‘Comfort women’ conscripted in Naga


NAGA CITY, Camarines Sur: There were also “comfort women” recruited here during the war years, a Bicol historian said during a lecture on World War 2 in the region recently.

“This is confirmed by an entry in the diary of Tapia del Rio, a Spanish resident of Naga, who noted the nocturnal queue and arrival of trucks at a walled house in Barlin street housing several women,” said historian Danilo Gerona in his lecture on “Social History of Wartime Provincial Capital of Naga,” held at the Holy Rosary Minor Seminary.

The women were clearly conscripted, “but that’s just the sad note in an otherwise relatively calm atmosphere in Naga during the war,” he explained.

MANGA The Japanese komiks was used as propaganda medium according to historian Karl Ian Uy Chang Chua in his lecture on the social history of World War 2 in Bicol. CONTRIBUTED PHOTO

“Comfort women” were also found in other parts of Asia during World War 2 and were sexually abused by Japanese imperial troops in brothels designated by the foreign occupiers until the end of the war.

“While Naga had a big number of Japanese soldiers deployed in various places in the city, there were little indications of aversion to or collaboration with them. In fact, we have very few recorded cases of Filipinos punished by the Japanese,” Gerona said.

He cited as an example the story of the local Kempetai (Japanese police) head, Capt. Matsui, who spared the lives of 10 suspected Bicol guerrillas in deference to a request of then-Mayor Monico Imperial.

The convivial relationship between Matsui and Imperial, Gerona said, is an example of the social history of war, those aspects of the conflict bearing on social relations of people that are usually forgotten or obliterated by the emphasis on battles and bloody encounters by war historians.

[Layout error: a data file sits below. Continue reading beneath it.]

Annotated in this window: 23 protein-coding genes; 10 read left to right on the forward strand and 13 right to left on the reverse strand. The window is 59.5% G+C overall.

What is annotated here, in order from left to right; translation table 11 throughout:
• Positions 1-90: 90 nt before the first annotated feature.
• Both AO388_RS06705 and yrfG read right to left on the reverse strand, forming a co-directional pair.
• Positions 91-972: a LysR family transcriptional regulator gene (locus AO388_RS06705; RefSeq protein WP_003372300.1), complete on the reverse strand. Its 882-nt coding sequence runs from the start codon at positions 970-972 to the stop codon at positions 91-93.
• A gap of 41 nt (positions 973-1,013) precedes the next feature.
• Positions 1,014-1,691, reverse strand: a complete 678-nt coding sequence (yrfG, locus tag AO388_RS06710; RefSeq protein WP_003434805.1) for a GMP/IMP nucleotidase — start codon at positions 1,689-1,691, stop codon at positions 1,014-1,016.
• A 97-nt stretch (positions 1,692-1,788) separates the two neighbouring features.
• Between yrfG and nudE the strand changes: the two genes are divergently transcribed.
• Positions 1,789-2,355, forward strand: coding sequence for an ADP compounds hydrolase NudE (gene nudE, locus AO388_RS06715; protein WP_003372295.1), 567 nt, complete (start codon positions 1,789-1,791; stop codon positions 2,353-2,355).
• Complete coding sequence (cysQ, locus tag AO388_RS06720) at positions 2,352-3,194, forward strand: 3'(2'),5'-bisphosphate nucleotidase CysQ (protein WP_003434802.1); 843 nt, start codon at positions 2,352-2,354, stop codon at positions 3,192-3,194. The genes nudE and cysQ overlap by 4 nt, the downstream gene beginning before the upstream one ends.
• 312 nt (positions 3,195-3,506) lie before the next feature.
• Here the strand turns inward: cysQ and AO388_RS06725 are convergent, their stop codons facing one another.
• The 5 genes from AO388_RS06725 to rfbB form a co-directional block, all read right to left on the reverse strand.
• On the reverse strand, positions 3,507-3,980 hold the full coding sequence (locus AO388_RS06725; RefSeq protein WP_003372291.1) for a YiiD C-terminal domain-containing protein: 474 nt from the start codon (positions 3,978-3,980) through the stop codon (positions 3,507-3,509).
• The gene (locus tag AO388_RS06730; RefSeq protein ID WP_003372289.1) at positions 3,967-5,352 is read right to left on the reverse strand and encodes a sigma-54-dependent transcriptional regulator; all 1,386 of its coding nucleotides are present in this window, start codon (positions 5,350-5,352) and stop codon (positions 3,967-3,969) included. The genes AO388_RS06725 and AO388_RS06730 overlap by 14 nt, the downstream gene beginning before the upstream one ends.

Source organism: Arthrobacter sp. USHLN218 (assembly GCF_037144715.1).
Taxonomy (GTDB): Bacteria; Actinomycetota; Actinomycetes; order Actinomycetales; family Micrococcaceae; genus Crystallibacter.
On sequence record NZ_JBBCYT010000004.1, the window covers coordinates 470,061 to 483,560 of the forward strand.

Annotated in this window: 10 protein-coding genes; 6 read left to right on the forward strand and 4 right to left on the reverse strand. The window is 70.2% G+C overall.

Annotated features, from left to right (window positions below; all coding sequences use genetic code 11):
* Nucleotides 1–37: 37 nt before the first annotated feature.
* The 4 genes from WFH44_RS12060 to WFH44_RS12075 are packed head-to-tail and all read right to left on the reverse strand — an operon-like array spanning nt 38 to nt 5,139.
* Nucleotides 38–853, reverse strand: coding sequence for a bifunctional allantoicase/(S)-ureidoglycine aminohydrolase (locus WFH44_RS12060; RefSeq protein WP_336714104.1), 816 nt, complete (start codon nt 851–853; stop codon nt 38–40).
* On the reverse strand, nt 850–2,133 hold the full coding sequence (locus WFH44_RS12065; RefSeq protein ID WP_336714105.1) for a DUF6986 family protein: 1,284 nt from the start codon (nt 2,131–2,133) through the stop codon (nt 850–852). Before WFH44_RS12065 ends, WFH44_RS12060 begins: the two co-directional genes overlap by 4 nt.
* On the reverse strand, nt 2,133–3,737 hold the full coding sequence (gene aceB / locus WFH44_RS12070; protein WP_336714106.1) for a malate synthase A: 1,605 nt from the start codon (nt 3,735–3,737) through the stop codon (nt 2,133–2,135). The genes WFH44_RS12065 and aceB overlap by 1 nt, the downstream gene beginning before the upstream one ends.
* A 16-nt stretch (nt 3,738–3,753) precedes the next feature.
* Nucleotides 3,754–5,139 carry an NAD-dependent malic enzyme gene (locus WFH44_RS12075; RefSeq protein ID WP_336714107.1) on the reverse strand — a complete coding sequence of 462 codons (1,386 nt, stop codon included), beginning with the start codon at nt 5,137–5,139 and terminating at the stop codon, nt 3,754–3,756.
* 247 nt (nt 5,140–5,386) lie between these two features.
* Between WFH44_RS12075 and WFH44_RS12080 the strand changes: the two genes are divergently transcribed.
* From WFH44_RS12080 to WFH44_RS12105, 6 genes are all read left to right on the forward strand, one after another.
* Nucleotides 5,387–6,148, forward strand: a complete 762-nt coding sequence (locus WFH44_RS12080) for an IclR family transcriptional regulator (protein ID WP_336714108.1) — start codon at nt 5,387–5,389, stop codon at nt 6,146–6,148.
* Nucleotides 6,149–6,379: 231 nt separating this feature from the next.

Gerona, author of “Ferdinand Magellan: The Armada de Maluco and the European Discovery of the Philippines” wherein he argued that the Portuguese sailor could not have fought Lapu-Lapu as the latter was already 70 years old then, also expressed doubt on the existence of the so-called Yamashita Treasure buried in some parts of Bicol.

“Were there gold stashed somewhere, these would not have been part of the Yamashita loot, these would have come from the mining towns of Camarines Norte,” he said.

Another lecturer, Karl Ian Uy Cheng Chua, director of the Japanese Studies Program of the Ateneo de Manila University in Quezon City where he is an assistant professor in the history department, also explained the role of the Japanese manga or comics as propaganda medium.

He said the Japanese strategy utilized the bunkajin or “men of culture,” who targeted Filipino children for their cultural policies and practices.

This explains, Chua added, the use of comics as they appeal to children whom he described as “future adults.”

The one-day lecture was organized by Sumaro Bikolnon, meant to remind the youth of Bicol about this chapter in the country’s history, according to the project director Nathan Sergio.

It also featured an exhibit of war memorabilia and the presentation of the Hiyangta Award to three prominent Bicol guerrilla leaders: Maj. Juan Miranda, Maj. Teofilo Padua and Commodore Jaime Jimenez Sr.

The award, which comes from an old Bicol word meaning noble, was received by heirs of the recipients.

Miranda was one of the founders of the famous Tancong Vaca Guerilla Unit (TVGU) and later served as a congressman representing Camarines Sur. Padua headed a guerrilla group based in Camp Isaro, while Jimenez, also a TVGU member, founded the first maritime school in Bicol.


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  1. Nathan Sergio on